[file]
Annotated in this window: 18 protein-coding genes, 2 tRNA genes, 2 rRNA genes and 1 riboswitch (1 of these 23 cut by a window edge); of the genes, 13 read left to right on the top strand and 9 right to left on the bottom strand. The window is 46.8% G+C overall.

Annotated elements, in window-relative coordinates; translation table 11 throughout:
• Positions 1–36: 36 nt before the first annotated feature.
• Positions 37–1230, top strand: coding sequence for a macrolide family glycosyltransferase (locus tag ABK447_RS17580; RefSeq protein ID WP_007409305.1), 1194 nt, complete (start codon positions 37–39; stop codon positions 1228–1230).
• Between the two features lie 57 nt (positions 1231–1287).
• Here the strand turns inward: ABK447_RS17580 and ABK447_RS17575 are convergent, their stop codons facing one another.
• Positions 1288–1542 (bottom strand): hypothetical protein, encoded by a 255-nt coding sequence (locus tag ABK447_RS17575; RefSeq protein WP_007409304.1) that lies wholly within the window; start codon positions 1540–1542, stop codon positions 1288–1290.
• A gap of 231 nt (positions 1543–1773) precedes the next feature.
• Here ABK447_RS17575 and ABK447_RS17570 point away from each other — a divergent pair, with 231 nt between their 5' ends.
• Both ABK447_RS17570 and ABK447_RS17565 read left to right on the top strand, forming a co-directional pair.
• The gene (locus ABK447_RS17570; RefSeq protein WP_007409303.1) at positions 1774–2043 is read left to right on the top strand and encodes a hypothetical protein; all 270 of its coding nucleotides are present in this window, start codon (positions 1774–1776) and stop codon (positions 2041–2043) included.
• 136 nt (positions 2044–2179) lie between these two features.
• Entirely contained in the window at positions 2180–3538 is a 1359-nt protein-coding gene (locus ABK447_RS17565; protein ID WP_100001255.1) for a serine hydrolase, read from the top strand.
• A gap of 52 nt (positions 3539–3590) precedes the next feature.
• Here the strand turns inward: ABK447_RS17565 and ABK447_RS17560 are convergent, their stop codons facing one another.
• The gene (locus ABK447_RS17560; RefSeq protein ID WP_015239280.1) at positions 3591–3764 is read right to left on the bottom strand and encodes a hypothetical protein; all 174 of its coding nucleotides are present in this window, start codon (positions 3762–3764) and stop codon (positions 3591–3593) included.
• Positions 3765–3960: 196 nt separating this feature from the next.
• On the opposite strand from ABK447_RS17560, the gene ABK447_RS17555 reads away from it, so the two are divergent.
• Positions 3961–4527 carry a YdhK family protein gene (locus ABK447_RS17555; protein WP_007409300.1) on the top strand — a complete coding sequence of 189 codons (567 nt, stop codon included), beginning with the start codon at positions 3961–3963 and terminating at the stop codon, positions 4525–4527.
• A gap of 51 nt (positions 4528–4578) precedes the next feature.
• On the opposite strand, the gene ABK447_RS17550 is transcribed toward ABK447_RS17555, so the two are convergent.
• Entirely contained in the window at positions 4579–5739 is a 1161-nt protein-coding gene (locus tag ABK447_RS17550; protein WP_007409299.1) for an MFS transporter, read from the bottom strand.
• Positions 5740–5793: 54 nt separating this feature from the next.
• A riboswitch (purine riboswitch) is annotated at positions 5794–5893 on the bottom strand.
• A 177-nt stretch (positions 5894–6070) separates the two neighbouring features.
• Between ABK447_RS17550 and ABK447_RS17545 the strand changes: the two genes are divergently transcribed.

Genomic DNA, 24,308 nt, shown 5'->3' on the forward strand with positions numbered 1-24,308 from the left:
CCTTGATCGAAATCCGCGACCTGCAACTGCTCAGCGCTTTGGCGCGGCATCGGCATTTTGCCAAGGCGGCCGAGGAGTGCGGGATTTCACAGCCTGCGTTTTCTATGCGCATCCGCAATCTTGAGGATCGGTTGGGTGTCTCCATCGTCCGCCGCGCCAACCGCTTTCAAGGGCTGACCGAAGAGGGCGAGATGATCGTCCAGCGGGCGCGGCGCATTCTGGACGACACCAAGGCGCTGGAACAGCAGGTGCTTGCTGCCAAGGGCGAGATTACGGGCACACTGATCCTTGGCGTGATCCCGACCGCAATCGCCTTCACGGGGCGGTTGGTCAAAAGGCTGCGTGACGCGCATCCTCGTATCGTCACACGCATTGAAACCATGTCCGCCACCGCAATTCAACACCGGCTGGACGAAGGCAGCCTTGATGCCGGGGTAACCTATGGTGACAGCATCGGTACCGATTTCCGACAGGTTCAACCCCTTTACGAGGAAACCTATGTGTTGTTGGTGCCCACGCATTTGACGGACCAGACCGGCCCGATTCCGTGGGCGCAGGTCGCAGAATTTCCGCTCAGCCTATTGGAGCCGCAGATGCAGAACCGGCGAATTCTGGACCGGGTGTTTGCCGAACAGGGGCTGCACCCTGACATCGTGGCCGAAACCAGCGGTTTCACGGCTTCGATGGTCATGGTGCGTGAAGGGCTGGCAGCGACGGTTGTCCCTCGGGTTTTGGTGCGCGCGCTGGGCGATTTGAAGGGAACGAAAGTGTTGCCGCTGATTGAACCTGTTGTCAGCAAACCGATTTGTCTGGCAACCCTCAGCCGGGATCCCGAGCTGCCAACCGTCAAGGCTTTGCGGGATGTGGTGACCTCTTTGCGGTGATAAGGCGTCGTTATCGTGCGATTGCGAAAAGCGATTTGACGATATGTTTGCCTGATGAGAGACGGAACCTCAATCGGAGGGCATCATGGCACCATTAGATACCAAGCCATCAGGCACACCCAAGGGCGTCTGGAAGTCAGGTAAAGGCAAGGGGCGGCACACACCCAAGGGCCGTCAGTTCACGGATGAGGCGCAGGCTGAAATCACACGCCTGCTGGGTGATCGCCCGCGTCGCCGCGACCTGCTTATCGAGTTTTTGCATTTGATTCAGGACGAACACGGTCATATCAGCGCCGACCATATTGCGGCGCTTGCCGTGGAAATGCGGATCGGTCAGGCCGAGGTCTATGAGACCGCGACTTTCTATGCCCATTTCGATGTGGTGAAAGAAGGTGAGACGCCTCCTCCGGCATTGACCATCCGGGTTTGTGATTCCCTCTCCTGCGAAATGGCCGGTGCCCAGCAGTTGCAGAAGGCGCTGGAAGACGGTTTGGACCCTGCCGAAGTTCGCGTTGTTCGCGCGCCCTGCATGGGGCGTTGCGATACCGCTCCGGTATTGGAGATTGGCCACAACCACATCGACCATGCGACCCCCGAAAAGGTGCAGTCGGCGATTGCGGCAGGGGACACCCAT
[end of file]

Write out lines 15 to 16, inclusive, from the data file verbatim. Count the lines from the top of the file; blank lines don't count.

• Here the strand turns inward: ABK447_RS17565 and ABK447_RS17560 are convergent, their stop codons facing one another.
• The gene (locus ABK447_RS17560; RefSeq protein ID WP_015239280.1) at positions 3591–3764 is read right to left on the bottom strand and encodes a hypothetical protein; all 174 of its coding nucleotides are present in this window, start codon (positions 3762–3764) and stop codon (positions 3591–3593) included.